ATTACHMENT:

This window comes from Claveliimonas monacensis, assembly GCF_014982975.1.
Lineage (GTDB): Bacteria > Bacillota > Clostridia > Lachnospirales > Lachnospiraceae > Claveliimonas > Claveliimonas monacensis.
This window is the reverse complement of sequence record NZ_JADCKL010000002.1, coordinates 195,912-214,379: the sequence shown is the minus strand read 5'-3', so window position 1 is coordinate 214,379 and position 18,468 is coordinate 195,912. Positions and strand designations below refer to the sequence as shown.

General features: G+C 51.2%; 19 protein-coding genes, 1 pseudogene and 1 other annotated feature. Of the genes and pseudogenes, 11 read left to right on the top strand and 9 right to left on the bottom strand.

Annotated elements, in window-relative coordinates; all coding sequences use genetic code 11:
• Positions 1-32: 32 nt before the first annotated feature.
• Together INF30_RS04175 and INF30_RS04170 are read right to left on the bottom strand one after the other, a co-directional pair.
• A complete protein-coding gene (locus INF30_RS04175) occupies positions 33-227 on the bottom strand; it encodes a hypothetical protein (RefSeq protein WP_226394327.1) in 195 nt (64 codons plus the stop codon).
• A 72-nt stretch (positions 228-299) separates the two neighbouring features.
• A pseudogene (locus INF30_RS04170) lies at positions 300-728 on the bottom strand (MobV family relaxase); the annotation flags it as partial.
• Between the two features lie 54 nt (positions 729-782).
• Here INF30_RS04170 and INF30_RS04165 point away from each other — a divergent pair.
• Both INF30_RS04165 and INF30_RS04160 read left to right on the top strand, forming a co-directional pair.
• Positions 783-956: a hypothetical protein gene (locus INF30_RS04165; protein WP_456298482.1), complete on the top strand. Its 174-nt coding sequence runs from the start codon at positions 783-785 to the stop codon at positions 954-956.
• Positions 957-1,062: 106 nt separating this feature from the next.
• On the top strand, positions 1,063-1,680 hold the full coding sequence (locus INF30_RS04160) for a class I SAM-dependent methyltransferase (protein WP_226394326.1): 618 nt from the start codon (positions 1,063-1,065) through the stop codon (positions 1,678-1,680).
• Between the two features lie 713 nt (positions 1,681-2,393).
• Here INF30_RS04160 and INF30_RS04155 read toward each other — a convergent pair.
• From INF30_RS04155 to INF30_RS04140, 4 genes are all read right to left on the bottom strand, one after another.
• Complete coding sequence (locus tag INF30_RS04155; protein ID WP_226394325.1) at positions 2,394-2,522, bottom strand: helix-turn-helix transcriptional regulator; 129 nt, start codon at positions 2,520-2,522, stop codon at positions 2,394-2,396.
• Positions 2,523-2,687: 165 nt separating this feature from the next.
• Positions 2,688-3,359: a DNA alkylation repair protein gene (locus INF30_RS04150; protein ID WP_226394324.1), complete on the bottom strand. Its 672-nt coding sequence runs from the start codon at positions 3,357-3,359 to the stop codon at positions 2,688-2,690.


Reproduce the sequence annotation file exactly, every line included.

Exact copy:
This window comes from Claveliimonas monacensis, assembly GCF_014982975.1.
Lineage (GTDB): Bacteria > Bacillota > Clostridia > Lachnospirales > Lachnospiraceae > Claveliimonas > Claveliimonas monacensis.
This window is the reverse complement of sequence record NZ_JADCKL010000002.1, coordinates 195,912-214,379: the sequence shown is the minus strand read 5'-3', so window position 1 is coordinate 214,379 and position 18,468 is coordinate 195,912. Positions and strand designations below refer to the sequence as shown.

General features: G+C 51.2%; 19 protein-coding genes, 1 pseudogene and 1 other annotated feature. Of the genes and pseudogenes, 11 read left to right on the top strand and 9 right to left on the bottom strand.

Annotated elements, in window-relative coordinates; all coding sequences use genetic code 11:
• Positions 1-32: 32 nt before the first annotated feature.
• Together INF30_RS04175 and INF30_RS04170 are read right to left on the bottom strand one after the other, a co-directional pair.
• A complete protein-coding gene (locus INF30_RS04175) occupies positions 33-227 on the bottom strand; it encodes a hypothetical protein (RefSeq protein WP_226394327.1) in 195 nt (64 codons plus the stop codon).
• A 72-nt stretch (positions 228-299) separates the two neighbouring features.
• A pseudogene (locus INF30_RS04170) lies at positions 300-728 on the bottom strand (MobV family relaxase); the annotation flags it as partial.
• Between the two features lie 54 nt (positions 729-782).
• Here INF30_RS04170 and INF30_RS04165 point away from each other — a divergent pair.
• Both INF30_RS04165 and INF30_RS04160 read left to right on the top strand, forming a co-directional pair.
• Positions 783-956: a hypothetical protein gene (locus INF30_RS04165; protein WP_456298482.1), complete on the top strand. Its 174-nt coding sequence runs from the start codon at positions 783-785 to the stop codon at positions 954-956.
• Positions 957-1,062: 106 nt separating this feature from the next.
• On the top strand, positions 1,063-1,680 hold the full coding sequence (locus INF30_RS04160) for a class I SAM-dependent methyltransferase (protein WP_226394326.1): 618 nt from the start codon (positions 1,063-1,065) through the stop codon (positions 1,678-1,680).
• Between the two features lie 713 nt (positions 1,681-2,393).
• Here INF30_RS04160 and INF30_RS04155 read toward each other — a convergent pair.
• From INF30_RS04155 to INF30_RS04140, 4 genes are all read right to left on the bottom strand, one after another.
• Complete coding sequence (locus tag INF30_RS04155; protein ID WP_226394325.1) at positions 2,394-2,522, bottom strand: helix-turn-helix transcriptional regulator; 129 nt, start codon at positions 2,520-2,522, stop codon at positions 2,394-2,396.
• Positions 2,523-2,687: 165 nt separating this feature from the next.
• Positions 2,688-3,359: a DNA alkylation repair protein gene (locus INF30_RS04150; protein ID WP_226394324.1), complete on the bottom strand. Its 672-nt coding sequence runs from the start codon at positions 3,357-3,359 to the stop codon at positions 2,688-2,690.